I Am Three

Mingus Mingus Mingus
(Leo Records)

As jazz slowly becomes a more gender-neutral job market, it’s of great value to have talented women looking not just forward, but back as well. Saxophonist Silke Eberhard and pianist Aki Takase are prime examples of the latter, as they seem determined to help feminize the drunk-on-testosterone history of jazz.

They’ve each done albums of Eric Dolphy’s music and, as a duo, recorded two discs’ worth of Ornette Coleman compositions. Takase’s 2013 solo session, My Ellington, remains one of the most strikingly personal interpretations of the Duke’s songbook, and now Eberhard has taken on one of the most macho of bandleaders, Charles Mingus.

Together and separately, their projects have demonstrated a boldness in approach and interpretation, and that’s every bit as true for Mingus Mingus Mingus, the new disc by Eberhard’s trio, which takes the great man’s sentiment, “I am three,” as a band name. The music is stripped down to an unlikely trio of sax, trumpet (Nikolaus Neuser) and drums (Christian Marien), leaving Mingus’ two instruments (bass and piano) by the wayside.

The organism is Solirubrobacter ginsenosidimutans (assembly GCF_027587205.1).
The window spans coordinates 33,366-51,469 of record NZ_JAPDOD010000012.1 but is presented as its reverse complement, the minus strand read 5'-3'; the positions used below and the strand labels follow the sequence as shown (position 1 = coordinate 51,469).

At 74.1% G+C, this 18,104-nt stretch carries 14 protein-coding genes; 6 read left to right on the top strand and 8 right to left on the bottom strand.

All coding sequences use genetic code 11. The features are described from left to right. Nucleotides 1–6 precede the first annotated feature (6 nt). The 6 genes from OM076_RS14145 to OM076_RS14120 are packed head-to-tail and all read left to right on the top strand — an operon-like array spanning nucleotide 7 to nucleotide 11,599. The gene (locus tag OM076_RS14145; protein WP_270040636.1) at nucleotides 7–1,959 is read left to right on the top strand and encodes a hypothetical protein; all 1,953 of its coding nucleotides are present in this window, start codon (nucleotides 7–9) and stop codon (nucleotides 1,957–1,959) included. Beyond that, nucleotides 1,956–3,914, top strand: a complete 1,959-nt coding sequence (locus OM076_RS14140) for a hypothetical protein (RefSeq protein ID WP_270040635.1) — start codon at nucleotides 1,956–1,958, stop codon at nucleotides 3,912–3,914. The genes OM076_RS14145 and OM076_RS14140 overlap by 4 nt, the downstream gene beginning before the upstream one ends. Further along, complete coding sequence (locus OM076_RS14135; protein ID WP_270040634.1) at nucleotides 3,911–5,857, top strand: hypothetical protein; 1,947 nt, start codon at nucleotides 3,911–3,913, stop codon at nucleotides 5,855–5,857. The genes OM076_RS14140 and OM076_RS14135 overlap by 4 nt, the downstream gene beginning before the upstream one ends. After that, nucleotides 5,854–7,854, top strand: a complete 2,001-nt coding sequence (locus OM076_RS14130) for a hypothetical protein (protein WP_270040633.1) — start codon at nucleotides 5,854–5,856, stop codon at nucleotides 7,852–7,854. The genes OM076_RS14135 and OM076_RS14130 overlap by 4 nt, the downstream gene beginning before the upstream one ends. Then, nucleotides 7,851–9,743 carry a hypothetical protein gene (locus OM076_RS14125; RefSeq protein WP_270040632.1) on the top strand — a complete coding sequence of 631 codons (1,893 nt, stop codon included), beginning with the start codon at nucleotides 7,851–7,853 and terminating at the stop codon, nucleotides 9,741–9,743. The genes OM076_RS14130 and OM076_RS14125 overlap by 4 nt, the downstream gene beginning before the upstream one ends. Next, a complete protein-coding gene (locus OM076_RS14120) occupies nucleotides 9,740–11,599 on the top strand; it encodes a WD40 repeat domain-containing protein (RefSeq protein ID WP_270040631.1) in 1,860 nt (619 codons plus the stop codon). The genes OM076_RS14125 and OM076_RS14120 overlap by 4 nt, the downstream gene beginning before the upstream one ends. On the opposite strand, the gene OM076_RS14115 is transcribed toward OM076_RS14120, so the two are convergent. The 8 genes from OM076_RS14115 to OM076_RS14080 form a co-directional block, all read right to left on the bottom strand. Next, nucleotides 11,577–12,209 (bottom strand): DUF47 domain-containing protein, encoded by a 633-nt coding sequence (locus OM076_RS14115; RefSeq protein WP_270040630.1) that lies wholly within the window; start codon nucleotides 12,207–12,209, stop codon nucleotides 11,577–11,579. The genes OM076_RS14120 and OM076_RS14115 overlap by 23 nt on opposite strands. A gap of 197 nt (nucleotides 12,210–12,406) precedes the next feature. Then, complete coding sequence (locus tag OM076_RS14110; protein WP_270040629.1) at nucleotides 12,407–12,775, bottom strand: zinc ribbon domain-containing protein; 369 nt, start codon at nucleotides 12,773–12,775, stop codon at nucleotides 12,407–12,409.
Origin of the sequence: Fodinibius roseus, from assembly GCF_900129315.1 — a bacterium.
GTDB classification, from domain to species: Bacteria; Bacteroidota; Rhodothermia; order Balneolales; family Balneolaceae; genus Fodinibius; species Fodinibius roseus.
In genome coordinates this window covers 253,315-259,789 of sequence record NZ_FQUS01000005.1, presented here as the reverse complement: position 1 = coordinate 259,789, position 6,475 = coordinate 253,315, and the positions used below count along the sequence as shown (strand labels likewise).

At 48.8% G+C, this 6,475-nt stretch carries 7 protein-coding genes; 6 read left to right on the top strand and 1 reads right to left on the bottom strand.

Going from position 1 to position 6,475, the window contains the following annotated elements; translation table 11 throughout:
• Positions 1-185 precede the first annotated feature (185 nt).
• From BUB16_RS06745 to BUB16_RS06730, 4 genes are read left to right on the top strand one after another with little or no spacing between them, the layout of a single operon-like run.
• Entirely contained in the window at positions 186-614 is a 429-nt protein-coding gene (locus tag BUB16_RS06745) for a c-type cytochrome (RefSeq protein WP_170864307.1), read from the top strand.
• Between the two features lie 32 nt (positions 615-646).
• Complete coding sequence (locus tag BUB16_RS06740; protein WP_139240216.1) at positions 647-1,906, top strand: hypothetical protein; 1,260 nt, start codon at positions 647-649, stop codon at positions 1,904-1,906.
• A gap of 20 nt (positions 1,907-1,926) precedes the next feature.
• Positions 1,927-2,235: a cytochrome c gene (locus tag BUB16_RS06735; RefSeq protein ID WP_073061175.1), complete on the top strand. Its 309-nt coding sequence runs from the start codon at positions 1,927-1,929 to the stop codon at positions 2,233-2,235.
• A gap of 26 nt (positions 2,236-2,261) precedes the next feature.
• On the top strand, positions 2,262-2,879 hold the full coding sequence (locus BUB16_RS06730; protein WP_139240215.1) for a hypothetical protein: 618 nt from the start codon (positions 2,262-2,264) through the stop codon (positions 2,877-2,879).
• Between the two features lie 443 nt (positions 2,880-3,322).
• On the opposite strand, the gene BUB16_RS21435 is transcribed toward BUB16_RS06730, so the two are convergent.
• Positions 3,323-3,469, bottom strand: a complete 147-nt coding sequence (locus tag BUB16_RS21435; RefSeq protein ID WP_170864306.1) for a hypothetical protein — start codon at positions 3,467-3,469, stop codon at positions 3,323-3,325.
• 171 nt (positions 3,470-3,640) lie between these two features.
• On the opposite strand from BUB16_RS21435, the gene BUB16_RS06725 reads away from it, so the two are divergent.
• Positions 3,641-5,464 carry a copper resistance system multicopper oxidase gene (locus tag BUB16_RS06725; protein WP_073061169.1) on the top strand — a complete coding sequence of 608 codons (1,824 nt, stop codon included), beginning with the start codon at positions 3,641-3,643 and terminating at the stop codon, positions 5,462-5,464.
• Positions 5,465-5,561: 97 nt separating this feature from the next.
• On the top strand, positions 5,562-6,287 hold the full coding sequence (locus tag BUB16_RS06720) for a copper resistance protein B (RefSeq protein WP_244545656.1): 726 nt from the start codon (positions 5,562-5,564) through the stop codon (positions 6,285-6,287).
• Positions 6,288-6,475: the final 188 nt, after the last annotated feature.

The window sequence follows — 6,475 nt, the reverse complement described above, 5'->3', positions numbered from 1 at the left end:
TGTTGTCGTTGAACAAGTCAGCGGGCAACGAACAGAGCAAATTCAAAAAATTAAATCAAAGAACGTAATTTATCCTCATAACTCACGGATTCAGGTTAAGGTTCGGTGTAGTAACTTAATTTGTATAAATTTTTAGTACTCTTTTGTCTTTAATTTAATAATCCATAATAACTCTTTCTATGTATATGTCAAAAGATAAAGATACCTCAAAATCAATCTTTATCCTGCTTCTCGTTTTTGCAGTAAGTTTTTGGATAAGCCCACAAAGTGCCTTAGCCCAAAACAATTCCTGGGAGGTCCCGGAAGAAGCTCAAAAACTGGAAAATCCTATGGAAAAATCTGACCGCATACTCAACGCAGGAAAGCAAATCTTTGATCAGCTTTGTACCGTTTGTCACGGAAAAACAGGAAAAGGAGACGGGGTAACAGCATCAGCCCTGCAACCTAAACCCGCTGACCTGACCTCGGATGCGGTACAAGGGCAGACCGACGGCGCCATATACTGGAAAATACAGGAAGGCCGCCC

It’s only by virtue of their economically crafty arrangements that the re-workings never seem thin or hollow. So confident are they in their approach that by “Jelly Roll,” the ninth of 12 tracks on this CD, they begin to dampen melodic sections as if to underscore how full the rest of the album sounds.

That’s only after a round of successes, of course. The trio marches through Better Get Hit In Yo’ Soul,” does a pounding rendition of “Moanin’” and plays a wonderfully lyrical “Self-Portrait In Three Colors” (underscoring again Mingus’s trifurcated personality).

“Fables Of Faubus” is filled out by some exceptional mute-work by Neuser, and throughout the session Marien capably fills the lower register with bass and toms. The group’s “Orange Was The Color Of Her Dress, Then Blue Silk” uses the dual linearity of the two front line instruments to great advantage, making it dance.

Mingus looms all too large in progressive jazz of the last century to ever be forgotten. He’s too enigmatic a figure to replicate. To varying degrees, such diverse figures as Jean Derome, Joni Mitchell and Hal Willner—not to mention the standing Mingus Big Band and Mingus Orchestra—have attempted to fit into his shoes. This German double-horn trio stands up with the best of them.